The Muse of Creative Titles has deserted me, sorry. Well, really, there was pretty much zero creativity in this whole project. I made the two prime men in my life, my husband and my father, shirts for Christmas. It occurs to me that perhaps I should’ve made one for my brother, but, well, he’s in Australia. He gets heat for Christmas. Every year.
Since I was stressed for both time and mental energy, I followed the pattern, the Colette Negroni, to the point of slavishness. I made a size M for the hubs and a size L for my Dad. I was terrified that both would be too small, but both turned out pretty much perfect. I made zero pattern alterations (since I used the short-sleeve version. I hadn’t bought enough fabric for long sleeves for either version, because I am braindead; I would’ve lengthened the sleeves on both if I were doing long sleeves) and used fabric I had picked up ages ago, a grey and black linens with (probably unfortunately) a bit of stretch. And yes, plenty of that good ol’ linen wrinkliness. I had actually chosen the pattern and the fabric for my husband ages ago, as the short-sleeved version of the Negroni has the exact style details of a linen shirt my husband bought during our one and only (and very overwhelming) trip to New York, back in… well, we didn’t need passports to do it, let’s leave it at that. Which shirt he’s subsequently worn to death.
Unfortunately, the odds of me getting actual modeled shots from either giftee are pretty much nil, so, you get stuck with boring hanger shots. Most of which are of the grey shirt for my Dad, since, well, photographing black.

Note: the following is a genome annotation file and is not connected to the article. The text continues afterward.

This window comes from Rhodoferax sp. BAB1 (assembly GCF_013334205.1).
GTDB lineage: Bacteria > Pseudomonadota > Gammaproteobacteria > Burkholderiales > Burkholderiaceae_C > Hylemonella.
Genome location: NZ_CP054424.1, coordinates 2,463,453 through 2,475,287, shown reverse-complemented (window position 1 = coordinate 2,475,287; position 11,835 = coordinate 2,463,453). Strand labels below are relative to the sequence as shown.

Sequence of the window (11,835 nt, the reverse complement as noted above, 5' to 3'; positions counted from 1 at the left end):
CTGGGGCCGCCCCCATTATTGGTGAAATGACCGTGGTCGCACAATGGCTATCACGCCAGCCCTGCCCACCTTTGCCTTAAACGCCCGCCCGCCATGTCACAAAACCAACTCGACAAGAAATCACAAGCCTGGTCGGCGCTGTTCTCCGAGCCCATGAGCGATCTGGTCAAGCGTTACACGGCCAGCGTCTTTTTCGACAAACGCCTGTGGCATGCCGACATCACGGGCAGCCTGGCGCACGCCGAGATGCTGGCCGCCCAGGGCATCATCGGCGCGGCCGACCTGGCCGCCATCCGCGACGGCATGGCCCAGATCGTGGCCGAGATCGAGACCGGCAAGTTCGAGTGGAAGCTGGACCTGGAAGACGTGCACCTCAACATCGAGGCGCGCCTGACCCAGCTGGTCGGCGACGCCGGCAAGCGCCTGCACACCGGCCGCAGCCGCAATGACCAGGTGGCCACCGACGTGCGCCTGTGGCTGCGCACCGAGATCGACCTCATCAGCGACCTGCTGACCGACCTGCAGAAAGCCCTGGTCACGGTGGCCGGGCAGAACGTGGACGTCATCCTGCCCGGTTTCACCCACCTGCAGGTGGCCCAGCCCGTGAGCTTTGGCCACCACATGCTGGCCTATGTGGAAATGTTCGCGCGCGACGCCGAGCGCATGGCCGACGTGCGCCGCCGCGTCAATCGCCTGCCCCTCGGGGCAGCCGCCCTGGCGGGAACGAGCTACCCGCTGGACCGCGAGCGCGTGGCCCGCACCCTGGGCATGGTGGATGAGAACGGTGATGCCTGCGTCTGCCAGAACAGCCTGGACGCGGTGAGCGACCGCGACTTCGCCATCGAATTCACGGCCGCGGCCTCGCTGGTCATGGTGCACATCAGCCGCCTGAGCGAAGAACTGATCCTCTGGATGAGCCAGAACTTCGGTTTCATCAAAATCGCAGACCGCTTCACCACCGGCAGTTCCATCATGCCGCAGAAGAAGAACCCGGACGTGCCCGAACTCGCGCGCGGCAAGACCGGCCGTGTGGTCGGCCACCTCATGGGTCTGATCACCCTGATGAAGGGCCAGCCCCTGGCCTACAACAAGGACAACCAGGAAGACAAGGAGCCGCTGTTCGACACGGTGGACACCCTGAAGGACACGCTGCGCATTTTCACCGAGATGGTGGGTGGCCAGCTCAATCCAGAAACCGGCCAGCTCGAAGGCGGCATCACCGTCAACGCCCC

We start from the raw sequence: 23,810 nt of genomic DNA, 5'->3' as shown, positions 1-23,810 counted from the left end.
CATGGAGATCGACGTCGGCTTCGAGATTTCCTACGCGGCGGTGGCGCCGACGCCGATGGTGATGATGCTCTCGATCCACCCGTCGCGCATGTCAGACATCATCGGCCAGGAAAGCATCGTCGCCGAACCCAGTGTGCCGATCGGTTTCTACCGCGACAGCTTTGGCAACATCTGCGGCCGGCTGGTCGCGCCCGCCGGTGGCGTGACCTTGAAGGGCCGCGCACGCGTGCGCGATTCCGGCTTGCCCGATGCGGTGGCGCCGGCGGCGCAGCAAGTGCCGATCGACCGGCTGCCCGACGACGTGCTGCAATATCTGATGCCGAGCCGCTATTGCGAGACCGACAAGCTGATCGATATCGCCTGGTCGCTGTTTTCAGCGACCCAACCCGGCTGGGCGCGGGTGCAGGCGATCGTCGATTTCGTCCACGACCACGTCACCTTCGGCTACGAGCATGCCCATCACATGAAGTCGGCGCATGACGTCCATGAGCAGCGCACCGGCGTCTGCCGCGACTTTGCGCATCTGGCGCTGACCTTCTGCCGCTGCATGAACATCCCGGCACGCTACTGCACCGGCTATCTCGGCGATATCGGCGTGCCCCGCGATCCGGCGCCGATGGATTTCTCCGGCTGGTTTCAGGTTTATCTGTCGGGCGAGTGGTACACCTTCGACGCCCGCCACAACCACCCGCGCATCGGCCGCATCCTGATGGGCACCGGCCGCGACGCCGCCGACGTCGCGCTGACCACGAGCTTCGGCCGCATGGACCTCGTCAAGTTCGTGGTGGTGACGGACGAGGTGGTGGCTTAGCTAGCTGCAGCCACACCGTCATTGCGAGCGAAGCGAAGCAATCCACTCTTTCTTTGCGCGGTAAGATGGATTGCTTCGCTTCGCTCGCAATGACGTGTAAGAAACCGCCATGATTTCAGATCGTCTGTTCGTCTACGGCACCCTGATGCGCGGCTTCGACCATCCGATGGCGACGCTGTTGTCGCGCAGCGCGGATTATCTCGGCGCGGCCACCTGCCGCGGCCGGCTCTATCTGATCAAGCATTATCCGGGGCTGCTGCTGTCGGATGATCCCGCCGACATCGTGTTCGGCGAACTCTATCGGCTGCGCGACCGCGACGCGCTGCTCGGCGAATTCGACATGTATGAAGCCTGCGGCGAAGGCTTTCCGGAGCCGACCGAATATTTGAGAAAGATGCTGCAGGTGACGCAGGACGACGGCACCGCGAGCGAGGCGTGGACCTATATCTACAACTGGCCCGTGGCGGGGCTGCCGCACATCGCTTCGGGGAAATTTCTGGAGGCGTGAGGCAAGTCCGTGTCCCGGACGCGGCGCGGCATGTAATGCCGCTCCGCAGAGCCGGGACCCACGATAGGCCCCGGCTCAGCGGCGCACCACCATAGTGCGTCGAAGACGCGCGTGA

I used an extra-long triple stitch for the topstitching.
I flat-felled the shoulder seams according to the pattern’s instructions. The first set turned out quite badly, the second set somewhat better. I’m not sure I’m completely in love with the method, but like I said, zero mental energy for researching creative techniques. It’s certainly adequate. (And I have a long history of attempting to flat-fell shirts and giving up in disgust and going with the serge-and-topstitch method.)
My Dad’s shirt had to feature one detail that my husband’s never do—a pocket. I didn’t do two out of fear of having to make them match, but I knew he’d want one to pop his glasses into. Which he did, within moments of putting on the shirt. So, win. I do like the method for finishing the top of the pocket, and the little triangles to secure the top corners. I should’ve used a template for the pocket, though, it was not as well-shaped as it should’ve been.
I made round-ended buttonholes, the kind a buttonholer puts in, using a setting on the Janome Memorycraft, just because I could. And, well, my buttonholer generally ends up being precisely not where I am most of the time. Like most of my sewing supplies these days, since they’re spread out across three different houses. /sigh.
And that, as they say, is that, and probably more detail than either shirt really deserves. I think they were both well-received, though. So I am satisfied. And I promise I’ll have something more fun to blog about soon!